One cool aspect of the OnSong editor is doing away with the need to repeat anything. OnSong includes a 'Flow' feature that allows you to arrange these sections in order without actually repeating the text.

Another cool feature of the markup language is how it deals with chords. Instead of marking the chord above the lyric, you notate it within the lyrics. You can then choose how you want the chords displayed. OnSong will even display editable chord charts to help you out when playing the song.

OnSong also includes performance tools such as a metronome, support for playing backing tracks, the ability to use a foot pedal to scroll through the music among other nice additions.

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What We Like

  • Great for composition.

  • Handles complex inputs like handwritten notation.

What We Don't Like

  • Expensive base price plus even-more-expensive in-app purchases.

  • User reviews suggest that the app isn't fine tuned and contains aggravating bugs.

Notion falls into the category of music composition moreso than simply being a library for your music. This powerful music notation software allows you to compose on your iPad, including a sample library that covers a wide range of instruments and the ability to mark up articulations for various instruments, such as notating a bend or a slide on the guitar.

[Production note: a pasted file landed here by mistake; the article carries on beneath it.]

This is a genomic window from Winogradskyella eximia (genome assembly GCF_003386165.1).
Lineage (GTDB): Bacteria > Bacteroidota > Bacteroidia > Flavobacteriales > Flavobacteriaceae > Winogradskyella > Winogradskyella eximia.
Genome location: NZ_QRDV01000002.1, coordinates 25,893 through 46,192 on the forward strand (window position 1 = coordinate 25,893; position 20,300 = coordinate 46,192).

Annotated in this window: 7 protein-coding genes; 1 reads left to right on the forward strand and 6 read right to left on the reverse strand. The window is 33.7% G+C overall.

While not as stage-friendly as forScore or OnSong, it is a perfect fit for those who want to get serious about writing music. Notion can handle tasks like transposing into a different key, importing MIDI files, handwriting recognition for composing with a stylus and support for chord, tab, and full music notation.


You can connect a MIDI controller to the iPad, and with GarageBand, you can turn your iPad into a number of different instruments.

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What We Like

  • App is cleanly organized and easy to use.

  • Good mix of tools for guitarists.

What We Don't Like

  • The app is an afterthought to the website.

  • The app is well reviewed, but user reviews bemoan sundry glitches.

Songsterr takes tablature to the next level, rising above websites like Ultimate Guitar by breaking down every single instrument in a song into its own tab. It also includes a playback feature that makes it easier to learn the part by playing it in time. This will keep you from jumping back and forth between the tab and listening to the music to get the feel just right.

The breakdown of the song into its different parts can sometimes make the musician's job a little tougher. Often, tablature combines some of what the rhythm guitar with the signature lead licks to give you a single instrument interpretation of the song. But with the individual tracks isolated into their own tab, you can break down the song and decide how to put it together yourself.